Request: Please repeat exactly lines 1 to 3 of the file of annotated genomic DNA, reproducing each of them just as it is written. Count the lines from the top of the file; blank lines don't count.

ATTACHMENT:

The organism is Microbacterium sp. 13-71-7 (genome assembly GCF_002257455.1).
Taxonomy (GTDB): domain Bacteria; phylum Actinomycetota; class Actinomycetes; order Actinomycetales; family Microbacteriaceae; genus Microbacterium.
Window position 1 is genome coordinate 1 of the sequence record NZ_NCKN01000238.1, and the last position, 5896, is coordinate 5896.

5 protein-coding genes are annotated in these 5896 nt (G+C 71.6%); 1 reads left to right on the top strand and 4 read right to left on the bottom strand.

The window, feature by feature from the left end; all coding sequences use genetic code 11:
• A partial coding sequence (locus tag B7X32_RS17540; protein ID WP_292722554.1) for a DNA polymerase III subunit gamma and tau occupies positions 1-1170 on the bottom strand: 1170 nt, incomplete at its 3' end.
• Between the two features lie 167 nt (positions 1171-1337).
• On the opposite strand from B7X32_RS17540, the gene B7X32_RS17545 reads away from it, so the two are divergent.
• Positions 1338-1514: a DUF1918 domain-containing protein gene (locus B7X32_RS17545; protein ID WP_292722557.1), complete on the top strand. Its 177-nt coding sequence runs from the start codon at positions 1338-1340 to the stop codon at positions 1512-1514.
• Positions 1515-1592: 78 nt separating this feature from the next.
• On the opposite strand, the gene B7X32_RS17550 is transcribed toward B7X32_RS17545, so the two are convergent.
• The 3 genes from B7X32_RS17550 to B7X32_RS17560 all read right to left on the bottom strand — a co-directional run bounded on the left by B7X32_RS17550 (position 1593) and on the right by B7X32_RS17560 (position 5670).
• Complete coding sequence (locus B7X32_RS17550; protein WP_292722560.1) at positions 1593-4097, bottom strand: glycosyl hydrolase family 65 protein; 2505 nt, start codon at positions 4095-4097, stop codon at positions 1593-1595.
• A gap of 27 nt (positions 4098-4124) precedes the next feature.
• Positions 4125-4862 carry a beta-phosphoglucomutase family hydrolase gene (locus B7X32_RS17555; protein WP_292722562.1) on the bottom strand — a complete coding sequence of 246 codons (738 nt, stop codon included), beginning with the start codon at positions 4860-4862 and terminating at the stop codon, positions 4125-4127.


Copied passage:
The organism is Microbacterium sp. 13-71-7 (genome assembly GCF_002257455.1).
Taxonomy (GTDB): domain Bacteria; phylum Actinomycetota; class Actinomycetes; order Actinomycetales; family Microbacteriaceae; genus Microbacterium.
Window position 1 is genome coordinate 1 of the sequence record NZ_NCKN01000238.1, and the last position, 5896, is coordinate 5896.